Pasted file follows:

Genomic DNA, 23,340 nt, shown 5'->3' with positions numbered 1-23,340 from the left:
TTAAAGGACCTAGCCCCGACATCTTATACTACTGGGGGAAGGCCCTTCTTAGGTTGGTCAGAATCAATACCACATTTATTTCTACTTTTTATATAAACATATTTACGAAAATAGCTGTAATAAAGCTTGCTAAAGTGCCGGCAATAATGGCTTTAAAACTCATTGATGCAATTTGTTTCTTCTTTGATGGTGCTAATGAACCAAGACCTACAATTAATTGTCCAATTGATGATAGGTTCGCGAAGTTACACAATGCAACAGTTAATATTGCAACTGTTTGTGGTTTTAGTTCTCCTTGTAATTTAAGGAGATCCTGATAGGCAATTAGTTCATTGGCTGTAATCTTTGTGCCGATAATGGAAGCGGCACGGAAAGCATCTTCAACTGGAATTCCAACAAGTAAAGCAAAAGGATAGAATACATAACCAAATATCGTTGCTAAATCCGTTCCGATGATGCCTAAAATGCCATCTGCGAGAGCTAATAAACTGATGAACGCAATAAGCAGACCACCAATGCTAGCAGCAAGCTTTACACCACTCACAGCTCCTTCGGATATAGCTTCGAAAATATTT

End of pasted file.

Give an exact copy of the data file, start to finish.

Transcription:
Genomic DNA, 23,340 nt, shown 5'->3' with positions numbered 1-23,340 from the left:
TTAAAGGACCTAGCCCCGACATCTTATACTACTGGGGGAAGGCCCTTCTTAGGTTGGTCAGAATCAATACCACATTTATTTCTACTTTTTATATAAACATATTTACGAAAATAGCTGTAATAAAGCTTGCTAAAGTGCCGGCAATAATGGCTTTAAAACTCATTGATGCAATTTGTTTCTTCTTTGATGGTGCTAATGAACCAAGACCTACAATTAATTGTCCAATTGATGATAGGTTCGCGAAGTTACACAATGCAACAGTTAATATTGCAACTGTTTGTGGTTTTAGTTCTCCTTGTAATTTAAGGAGATCCTGATAGGCAATTAGTTCATTGGCTGTAATCTTTGTGCCGATAATGGAAGCGGCACGGAAAGCATCTTCAACTGGAATTCCAACAAGTAAAGCAAAAGGATAGAATACATAACCAAATATCGTTGCTAAATCCGTTCCGATGATGCCTAAAATGCCATCTGCGAGAGCTAATAAACTGATGAACGCAATAAGCAGACCACCAATGCTAGCAGCAAGCTTTACACCACTCACAGCTCCTTCGGATATAGCTTCGAAAATATTT